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Friday, March 24, 2006

US government supports Apple stand on French law - Engadget

US government supports Apple stand on French law - EngadgetUS government supports Apple stand on French law

Posted Mar 23rd 2006 6:30PM by Marc Perton
Filed under: Portable Audio
In what's shaping up to be the biggest Franco-American battle since US lawmakers renamed their favorite side dish "Freedom Fries," the US government has now declared its support for Apple in the company's dispute with France over DRM interoperability. US Secretary of Commerce Carlos Gutierrez, questioned about the case on CNBC, declared that he would "compliment [Apple] because we need for companies to also stand up for their intellectual property rights. At issue is a draft law that would require Apple and other companies to open up their DRM to competitors or allow consumers to do so on their own, so that music purchased in an online music store could be played in any manufacturer's digital audio player. Earlier this week, Apple referred to the French bill as part of a "state-sponsored culture of piracy." While Guiterrez didn't say whether the US government would do anything specific on Apple's behalf, he did say that it's a good policy to "have the government work with other governments." We assume this will continue to escalate, and it'll only be a matter of days before French students start burning iPods in the streets and Americans retaliate by torching Archos Gminis. And it looks like the cafeteria in Cupertino will have to start serving iToast for breakfast.

Wednesday, March 22, 2006

Windows Vista for Consumer in January 2007

Windows Vista for Consumer in January 2007
Microsoft Corp. has confirmed that Windows Vista, the next generation of the Windows client operating system, is on target to go into broad consumer beta to approximately 2 million users in the second quarter of 2006. Microsoft is on track to complete the product this year, with business availability in November 2006 and broad consumer availability in January 2007.

The company says Windows Vista will deliver greater value to businesses by seamlessly connecting people to information, enabling increased mobile and remote productivity, significantly reducing deployment and support costs, and providing a more secure and compliant desktop platform.

More than half a million customers have received the latest community technology preview for Windows Vista.

Microsoft will start distributing the new operating systems to businesses first, saying that the way businesses test and deploy software is a factor. Microsoft volume licensing customers will receive windows Windows Vista starting in November of this year. Availability for consumers and on new PCs will follow in January 2007.

Monday, March 20, 2006

BBC NEWS | Technology | Google ordered to hand over data

BBC NEWS | Technology | Google ordered to hand over data Google ordered to hand over data
A federal judge has ordered internet search engine Google to turn over some search data, including 50,000 web addresses, to the US government.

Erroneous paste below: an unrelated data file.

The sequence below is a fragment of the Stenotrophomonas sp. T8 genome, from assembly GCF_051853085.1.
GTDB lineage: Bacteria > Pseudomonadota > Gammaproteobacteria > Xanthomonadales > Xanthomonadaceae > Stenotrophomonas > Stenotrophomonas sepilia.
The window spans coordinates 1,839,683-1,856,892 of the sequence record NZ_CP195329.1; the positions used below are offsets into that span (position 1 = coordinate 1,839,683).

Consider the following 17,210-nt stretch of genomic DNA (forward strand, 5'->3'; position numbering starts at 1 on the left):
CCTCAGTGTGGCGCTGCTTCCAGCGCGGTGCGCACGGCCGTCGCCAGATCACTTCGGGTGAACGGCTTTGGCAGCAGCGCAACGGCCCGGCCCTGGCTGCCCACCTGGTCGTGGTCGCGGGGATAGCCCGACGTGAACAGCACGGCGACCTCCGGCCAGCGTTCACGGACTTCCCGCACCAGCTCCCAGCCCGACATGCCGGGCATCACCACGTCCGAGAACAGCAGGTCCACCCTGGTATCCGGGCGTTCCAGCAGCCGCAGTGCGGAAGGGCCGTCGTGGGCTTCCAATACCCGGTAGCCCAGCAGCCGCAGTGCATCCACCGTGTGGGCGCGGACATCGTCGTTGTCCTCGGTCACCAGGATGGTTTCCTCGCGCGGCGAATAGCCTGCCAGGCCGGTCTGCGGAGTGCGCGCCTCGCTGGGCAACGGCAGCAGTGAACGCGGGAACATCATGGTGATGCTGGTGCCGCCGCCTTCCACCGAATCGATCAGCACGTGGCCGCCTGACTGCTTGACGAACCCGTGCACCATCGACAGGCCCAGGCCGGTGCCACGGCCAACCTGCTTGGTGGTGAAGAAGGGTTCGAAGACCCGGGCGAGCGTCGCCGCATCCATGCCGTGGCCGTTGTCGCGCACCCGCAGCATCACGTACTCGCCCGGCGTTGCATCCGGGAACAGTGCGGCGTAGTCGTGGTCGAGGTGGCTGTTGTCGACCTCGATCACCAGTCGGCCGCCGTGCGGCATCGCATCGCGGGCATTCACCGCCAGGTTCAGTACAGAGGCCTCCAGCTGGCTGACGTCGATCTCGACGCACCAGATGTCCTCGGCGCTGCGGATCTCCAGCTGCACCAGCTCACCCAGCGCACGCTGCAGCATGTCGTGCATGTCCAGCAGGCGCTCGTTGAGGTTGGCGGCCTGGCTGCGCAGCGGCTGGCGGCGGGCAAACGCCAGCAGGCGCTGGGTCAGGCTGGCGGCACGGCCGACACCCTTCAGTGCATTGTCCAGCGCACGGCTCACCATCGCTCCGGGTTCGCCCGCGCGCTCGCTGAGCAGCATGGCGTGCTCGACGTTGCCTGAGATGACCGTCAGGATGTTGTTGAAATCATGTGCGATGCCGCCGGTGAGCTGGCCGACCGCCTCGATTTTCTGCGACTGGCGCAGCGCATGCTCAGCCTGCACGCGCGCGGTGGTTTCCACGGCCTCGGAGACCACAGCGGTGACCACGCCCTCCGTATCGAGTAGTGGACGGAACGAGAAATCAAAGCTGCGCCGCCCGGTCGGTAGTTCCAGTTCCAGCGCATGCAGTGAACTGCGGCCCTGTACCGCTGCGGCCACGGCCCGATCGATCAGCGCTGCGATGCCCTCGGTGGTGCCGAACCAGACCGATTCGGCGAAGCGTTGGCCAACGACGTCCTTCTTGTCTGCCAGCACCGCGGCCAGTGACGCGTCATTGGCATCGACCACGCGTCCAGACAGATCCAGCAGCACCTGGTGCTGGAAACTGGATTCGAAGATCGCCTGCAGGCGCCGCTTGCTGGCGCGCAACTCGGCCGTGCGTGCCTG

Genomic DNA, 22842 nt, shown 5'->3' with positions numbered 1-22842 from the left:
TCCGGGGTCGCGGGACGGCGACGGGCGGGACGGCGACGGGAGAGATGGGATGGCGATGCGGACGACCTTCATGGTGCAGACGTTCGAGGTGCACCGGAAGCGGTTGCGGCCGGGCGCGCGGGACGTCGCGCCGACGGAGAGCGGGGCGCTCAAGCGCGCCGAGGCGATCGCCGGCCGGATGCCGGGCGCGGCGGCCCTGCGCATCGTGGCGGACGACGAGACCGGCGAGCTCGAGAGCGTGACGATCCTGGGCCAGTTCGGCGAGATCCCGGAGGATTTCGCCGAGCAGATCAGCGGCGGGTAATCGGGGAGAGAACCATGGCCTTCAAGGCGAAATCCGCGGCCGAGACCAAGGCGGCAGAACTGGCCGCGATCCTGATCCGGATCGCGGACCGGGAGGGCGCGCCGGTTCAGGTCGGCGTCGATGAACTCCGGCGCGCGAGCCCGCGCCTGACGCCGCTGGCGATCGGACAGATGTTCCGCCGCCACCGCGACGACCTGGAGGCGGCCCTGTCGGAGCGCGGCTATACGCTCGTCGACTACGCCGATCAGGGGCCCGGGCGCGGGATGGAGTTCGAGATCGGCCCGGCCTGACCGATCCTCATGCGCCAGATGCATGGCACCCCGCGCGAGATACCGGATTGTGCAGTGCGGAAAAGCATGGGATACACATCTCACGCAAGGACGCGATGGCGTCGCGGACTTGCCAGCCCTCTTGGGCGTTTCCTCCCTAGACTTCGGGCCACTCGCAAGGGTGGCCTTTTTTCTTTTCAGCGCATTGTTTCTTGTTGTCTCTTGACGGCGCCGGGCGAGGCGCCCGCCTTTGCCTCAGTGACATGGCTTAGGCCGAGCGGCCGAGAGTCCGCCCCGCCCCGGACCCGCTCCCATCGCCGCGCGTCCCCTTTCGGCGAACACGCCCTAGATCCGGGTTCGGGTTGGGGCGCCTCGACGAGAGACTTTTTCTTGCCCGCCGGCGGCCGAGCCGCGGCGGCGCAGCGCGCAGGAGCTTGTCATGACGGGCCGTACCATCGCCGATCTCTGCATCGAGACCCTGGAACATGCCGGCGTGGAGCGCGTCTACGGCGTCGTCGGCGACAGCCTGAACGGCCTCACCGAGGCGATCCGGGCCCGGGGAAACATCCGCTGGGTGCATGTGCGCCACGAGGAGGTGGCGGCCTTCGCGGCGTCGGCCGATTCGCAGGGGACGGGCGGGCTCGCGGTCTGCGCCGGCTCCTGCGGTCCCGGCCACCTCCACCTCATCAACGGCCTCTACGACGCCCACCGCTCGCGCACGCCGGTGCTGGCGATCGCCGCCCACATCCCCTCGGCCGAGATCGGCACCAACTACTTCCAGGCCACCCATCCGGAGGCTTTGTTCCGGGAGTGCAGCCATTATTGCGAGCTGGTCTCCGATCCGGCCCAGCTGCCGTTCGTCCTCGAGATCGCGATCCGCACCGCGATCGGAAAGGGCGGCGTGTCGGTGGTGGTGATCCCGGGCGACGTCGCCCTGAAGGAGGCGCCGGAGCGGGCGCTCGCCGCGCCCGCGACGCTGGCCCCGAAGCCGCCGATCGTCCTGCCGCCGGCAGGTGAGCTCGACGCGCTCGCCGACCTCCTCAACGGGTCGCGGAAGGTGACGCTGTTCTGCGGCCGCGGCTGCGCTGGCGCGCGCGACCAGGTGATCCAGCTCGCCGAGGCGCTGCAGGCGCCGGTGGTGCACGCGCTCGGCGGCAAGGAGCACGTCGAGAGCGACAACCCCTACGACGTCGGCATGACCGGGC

However, Judge James Ware denied a request that Google hand over a list of people's search requests.

The Justice Department had wanted access to search records to help prevent access to online pornography.

The judge said privacy considerations led him to deny part of the department's request.

"This concern, combined with the prevalence of internet searches for sexually explicit material, gives this court pause as to whether the search queries themselves may constitute potentially sensitive information," he said in his ruling.

Google lawyer Nicole Wong said it was reassuring that the judge's decision had "sent a clear message about privacy".

"What his ruling means is that neither the government nor anyone else has carte blanche when demanding data from internet companies," she said.

Public perceptions

The ruling said the request for 50,000 web addresses, or URLs, was relevant for use in a statistical study the government is undertaking to defend the constitutionality of its child anti-pornography law.

Earlier, the government had reduced its request to just 50,000 web addresses and roughly 5,000 search terms from the millions or potentially billions of addresses it had initially sought.

"The expectation of privacy by some Google users may not be reasonable," Judge Ware wrote, "but may nonetheless have an appreciable impact on the way in which Google is perceived, and consequently the frequency with which users use Google."

The case has focused attention on the issue of personal information held by internet companies.

The US Government is seeking to defend the 1998 Child Online Protection Act, which has been blocked by the Supreme Court because of legal challenges over how it is enforced.

It wants the data from the search engines to prove how easy it is to stumble over porn on the net.

Three of Google's competitors in internet search technology - AOL, Yahoo and MSN - have complied with subpoenas in the case.
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